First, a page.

Eczema: an annoying skin condition

Eczema is one of the most common skin conditions that even affects babies and children. What is eczema?, what are the symptoms? and how do you get rid of it? The answers to this are important to protect yourself and your children against that terrible skin condition: Eczema.

What is Eczema?

Eczema is a complicated skin condition and can be caused by a number of different things. Different names are used to distinguish the different forms of eczema. Anyone can get eczema, regardless of origin and age.
All types of eczema affect the top layer of the skin (epidermis), but otherwise it is divided into two categories:
“Endogenous eczema”, which has no clear cause of onset.
“eczema dermatitis”, which is caused by something external, such as an allergy that irritates the skin.

Symptoms of eczema

The main symptom of eczema is the appearance of red, mottled patches of skin, which can be very itchy, mainly in folds of the skin where there is constant friction. In some cases, blisters may even form, or the affected areas may become chapped or discolored. Eczema can manifest anywhere and remain active for an indefinite period of time.

Tips to limit the damage

If you have eczema, you should try to keep your fingernails as short as possible to minimize damage if you scratch yourself.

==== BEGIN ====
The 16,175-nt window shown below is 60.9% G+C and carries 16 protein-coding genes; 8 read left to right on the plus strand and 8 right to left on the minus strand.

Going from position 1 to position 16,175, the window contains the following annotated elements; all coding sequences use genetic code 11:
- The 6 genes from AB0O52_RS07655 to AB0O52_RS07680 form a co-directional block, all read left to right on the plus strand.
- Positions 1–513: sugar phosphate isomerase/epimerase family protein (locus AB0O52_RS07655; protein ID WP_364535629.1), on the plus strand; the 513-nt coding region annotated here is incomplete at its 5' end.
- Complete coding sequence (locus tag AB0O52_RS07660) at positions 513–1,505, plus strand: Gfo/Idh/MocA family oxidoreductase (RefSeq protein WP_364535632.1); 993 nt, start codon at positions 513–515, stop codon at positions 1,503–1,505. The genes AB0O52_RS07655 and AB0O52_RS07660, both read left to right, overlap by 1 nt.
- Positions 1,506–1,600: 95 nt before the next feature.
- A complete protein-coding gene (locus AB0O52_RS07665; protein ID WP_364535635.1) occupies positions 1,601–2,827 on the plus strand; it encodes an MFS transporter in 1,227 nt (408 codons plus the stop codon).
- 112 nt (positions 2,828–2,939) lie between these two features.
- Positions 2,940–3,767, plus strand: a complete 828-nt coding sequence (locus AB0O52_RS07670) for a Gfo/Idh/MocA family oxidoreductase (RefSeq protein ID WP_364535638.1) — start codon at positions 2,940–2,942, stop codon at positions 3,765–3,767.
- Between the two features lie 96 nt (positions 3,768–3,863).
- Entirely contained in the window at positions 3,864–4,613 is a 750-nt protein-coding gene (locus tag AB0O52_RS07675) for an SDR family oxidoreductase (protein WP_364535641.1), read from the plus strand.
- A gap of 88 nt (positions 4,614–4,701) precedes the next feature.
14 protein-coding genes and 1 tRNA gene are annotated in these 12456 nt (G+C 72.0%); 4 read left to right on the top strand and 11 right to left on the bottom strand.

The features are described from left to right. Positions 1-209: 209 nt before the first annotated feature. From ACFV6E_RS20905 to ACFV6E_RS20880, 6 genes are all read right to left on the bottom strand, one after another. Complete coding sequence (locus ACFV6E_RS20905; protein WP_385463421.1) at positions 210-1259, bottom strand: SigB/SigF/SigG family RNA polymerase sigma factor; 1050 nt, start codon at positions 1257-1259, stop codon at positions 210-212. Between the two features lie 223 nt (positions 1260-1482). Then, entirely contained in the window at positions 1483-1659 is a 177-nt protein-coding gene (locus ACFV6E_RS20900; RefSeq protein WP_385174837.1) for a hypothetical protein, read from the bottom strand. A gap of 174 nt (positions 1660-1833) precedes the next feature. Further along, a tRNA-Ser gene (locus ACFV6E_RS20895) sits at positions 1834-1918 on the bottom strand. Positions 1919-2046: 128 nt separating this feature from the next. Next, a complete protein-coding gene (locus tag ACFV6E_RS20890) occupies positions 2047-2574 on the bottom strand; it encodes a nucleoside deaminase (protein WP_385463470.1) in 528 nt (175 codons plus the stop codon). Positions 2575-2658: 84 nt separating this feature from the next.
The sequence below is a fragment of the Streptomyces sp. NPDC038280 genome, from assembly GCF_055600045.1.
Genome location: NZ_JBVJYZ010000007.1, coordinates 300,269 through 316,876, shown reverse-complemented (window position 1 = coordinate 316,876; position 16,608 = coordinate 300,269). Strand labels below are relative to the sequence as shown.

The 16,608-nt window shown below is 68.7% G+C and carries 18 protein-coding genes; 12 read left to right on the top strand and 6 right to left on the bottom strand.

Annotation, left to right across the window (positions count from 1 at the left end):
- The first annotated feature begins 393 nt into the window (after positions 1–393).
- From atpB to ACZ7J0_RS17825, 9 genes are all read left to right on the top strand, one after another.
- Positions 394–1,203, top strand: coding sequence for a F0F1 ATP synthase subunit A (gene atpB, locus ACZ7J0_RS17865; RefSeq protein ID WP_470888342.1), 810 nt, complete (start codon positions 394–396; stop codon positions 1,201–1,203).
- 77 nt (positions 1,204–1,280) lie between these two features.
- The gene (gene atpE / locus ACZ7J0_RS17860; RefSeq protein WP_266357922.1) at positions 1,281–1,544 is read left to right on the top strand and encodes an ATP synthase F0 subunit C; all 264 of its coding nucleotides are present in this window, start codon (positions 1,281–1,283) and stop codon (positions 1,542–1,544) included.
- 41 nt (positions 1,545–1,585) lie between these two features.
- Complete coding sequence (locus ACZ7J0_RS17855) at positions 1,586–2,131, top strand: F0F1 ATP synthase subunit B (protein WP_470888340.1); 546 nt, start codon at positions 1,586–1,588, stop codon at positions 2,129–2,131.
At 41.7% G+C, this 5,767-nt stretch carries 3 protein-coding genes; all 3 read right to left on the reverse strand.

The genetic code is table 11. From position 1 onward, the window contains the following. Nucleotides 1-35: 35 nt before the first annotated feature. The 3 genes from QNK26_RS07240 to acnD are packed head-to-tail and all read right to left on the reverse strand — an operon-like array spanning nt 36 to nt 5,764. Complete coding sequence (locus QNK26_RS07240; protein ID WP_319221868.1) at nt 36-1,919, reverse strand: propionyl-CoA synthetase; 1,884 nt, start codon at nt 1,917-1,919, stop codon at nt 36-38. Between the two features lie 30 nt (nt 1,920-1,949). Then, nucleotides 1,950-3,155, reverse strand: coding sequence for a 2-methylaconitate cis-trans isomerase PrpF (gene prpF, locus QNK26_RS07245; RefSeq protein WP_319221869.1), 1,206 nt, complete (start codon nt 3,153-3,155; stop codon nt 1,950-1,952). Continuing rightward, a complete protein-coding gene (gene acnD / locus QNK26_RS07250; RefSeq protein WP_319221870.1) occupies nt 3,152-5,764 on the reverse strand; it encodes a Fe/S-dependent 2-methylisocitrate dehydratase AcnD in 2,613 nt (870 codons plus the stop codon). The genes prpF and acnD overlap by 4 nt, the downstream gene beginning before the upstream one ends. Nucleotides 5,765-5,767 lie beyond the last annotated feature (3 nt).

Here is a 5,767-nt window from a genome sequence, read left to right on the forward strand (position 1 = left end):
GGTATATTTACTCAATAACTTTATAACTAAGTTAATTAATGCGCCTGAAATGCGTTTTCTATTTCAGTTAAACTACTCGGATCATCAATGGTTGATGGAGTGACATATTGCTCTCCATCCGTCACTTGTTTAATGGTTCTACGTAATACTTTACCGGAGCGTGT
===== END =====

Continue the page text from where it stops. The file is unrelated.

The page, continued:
If your children suffer from eczema, it is advisable to put soft gloves on them so that if they scratch the affected area because it is so itchy, they do not make it worse or scratch the skin .
The worst consequence of scratching the skin is that the top layer of the skin can come loose and the result is that the skin is open and there is a risk of infection. Already damaged skin gives bacteria free access to enter the body which can result in an infection of the skin.


Some treatments are very effective for some people while completely ineffective for others. Fortunately, eczema is not contagious. There is a separate treatment method for each eczema variant.
Non-steroidal anti-inflammatory medications, such as Naproxen and ibuprofen , but also corticosteroids (with steroids), are often prescribed to combat swelling caused by eczema.
Benzocaine and antihistamines are also often prescribed when treating eczema , which are applied locally.
Zinc- based lotion works very well to soothe and cool painful areas . This also keeps the area dry and gives it protection. You can also cool the skin by placing moist bandages on the skin and using cotton clothing and sheets; this allows the skin to breathe freely.
UV light can also help reduce eczema.

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